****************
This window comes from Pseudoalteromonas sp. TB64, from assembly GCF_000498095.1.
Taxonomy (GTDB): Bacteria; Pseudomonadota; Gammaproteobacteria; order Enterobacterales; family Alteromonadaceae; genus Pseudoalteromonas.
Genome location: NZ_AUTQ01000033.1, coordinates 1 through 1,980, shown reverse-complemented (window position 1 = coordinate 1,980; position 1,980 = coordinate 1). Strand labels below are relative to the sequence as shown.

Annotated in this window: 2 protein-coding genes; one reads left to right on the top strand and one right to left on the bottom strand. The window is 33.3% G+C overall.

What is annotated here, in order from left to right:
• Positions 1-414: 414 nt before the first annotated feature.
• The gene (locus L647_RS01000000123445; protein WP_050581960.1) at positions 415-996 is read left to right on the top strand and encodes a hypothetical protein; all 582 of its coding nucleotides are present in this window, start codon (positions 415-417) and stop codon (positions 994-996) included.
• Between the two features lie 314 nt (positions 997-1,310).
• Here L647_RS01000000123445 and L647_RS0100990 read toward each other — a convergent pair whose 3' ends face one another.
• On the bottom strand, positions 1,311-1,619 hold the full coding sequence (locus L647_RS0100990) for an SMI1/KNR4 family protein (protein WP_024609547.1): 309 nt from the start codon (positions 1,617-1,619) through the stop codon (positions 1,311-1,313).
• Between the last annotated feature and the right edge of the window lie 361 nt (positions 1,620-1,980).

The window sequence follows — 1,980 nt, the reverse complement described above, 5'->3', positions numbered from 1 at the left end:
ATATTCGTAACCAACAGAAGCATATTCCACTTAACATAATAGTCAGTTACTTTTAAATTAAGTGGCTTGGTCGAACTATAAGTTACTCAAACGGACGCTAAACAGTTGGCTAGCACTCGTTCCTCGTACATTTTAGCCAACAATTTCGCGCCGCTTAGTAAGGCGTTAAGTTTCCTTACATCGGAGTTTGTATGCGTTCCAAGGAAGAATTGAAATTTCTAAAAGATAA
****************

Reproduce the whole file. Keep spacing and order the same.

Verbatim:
This window comes from Pseudoalteromonas sp. TB64, from assembly GCF_000498095.1.
Taxonomy (GTDB): Bacteria; Pseudomonadota; Gammaproteobacteria; order Enterobacterales; family Alteromonadaceae; genus Pseudoalteromonas.
Genome location: NZ_AUTQ01000033.1, coordinates 1 through 1,980, shown reverse-complemented (window position 1 = coordinate 1,980; position 1,980 = coordinate 1). Strand labels below are relative to the sequence as shown.

Annotated in this window: 2 protein-coding genes; one reads left to right on the top strand and one right to left on the bottom strand. The window is 33.3% G+C overall.

What is annotated here, in order from left to right:
• Positions 1-414: 414 nt before the first annotated feature.
• The gene (locus L647_RS01000000123445; protein WP_050581960.1) at positions 415-996 is read left to right on the top strand and encodes a hypothetical protein; all 582 of its coding nucleotides are present in this window, start codon (positions 415-417) and stop codon (positions 994-996) included.
• Between the two features lie 314 nt (positions 997-1,310).
• Here L647_RS01000000123445 and L647_RS0100990 read toward each other — a convergent pair whose 3' ends face one another.
• On the bottom strand, positions 1,311-1,619 hold the full coding sequence (locus L647_RS0100990) for an SMI1/KNR4 family protein (protein WP_024609547.1): 309 nt from the start codon (positions 1,617-1,619) through the stop codon (positions 1,311-1,313).
• Between the last annotated feature and the right edge of the window lie 361 nt (positions 1,620-1,980).

The window sequence follows — 1,980 nt, the reverse complement described above, 5'->3', positions numbered from 1 at the left end:
ATATTCGTAACCAACAGAAGCATATTCCACTTAACATAATAGTCAGTTACTTTTAAATTAAGTGGCTTGGTCGAACTATAAGTTACTCAAACGGACGCTAAACAGTTGGCTAGCACTCGTTCCTCGTACATTTTAGCCAACAATTTCGCGCCGCTTAGTAAGGCGTTAAGTTTCCTTACATCGGAGTTTGTATGCGTTCCAAGGAAGAATTGAAATTTCTAAAAGATAA